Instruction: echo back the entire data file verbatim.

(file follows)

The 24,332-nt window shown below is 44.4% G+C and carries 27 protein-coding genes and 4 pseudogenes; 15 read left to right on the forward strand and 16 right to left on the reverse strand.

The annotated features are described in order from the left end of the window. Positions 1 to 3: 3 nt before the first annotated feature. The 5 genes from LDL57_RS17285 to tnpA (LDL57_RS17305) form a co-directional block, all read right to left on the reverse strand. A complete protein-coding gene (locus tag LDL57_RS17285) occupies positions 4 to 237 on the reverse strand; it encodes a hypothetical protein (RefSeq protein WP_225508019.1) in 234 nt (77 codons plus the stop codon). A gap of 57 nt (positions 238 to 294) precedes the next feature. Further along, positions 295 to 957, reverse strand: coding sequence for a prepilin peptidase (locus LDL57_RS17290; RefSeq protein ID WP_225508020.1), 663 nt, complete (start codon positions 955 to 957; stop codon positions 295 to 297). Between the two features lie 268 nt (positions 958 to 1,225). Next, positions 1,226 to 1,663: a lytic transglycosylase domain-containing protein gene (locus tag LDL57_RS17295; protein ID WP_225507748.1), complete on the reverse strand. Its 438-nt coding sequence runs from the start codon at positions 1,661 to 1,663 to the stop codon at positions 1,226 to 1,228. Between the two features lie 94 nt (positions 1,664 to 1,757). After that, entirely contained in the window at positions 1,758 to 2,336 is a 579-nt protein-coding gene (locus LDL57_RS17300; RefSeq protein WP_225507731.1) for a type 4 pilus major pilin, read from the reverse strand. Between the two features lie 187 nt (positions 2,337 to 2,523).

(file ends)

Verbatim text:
The 24,332-nt window shown below is 44.4% G+C and carries 27 protein-coding genes and 4 pseudogenes; 15 read left to right on the forward strand and 16 right to left on the reverse strand.

The annotated features are described in order from the left end of the window. Positions 1 to 3: 3 nt before the first annotated feature. The 5 genes from LDL57_RS17285 to tnpA (LDL57_RS17305) form a co-directional block, all read right to left on the reverse strand. A complete protein-coding gene (locus tag LDL57_RS17285) occupies positions 4 to 237 on the reverse strand; it encodes a hypothetical protein (RefSeq protein WP_225508019.1) in 234 nt (77 codons plus the stop codon). A gap of 57 nt (positions 238 to 294) precedes the next feature. Further along, positions 295 to 957, reverse strand: coding sequence for a prepilin peptidase (locus LDL57_RS17290; RefSeq protein ID WP_225508020.1), 663 nt, complete (start codon positions 955 to 957; stop codon positions 295 to 297). Between the two features lie 268 nt (positions 958 to 1,225). Next, positions 1,226 to 1,663: a lytic transglycosylase domain-containing protein gene (locus tag LDL57_RS17295; protein ID WP_225507748.1), complete on the reverse strand. Its 438-nt coding sequence runs from the start codon at positions 1,661 to 1,663 to the stop codon at positions 1,226 to 1,228. Between the two features lie 94 nt (positions 1,664 to 1,757). After that, entirely contained in the window at positions 1,758 to 2,336 is a 579-nt protein-coding gene (locus LDL57_RS17300; RefSeq protein WP_225507731.1) for a type 4 pilus major pilin, read from the reverse strand. Between the two features lie 187 nt (positions 2,337 to 2,523).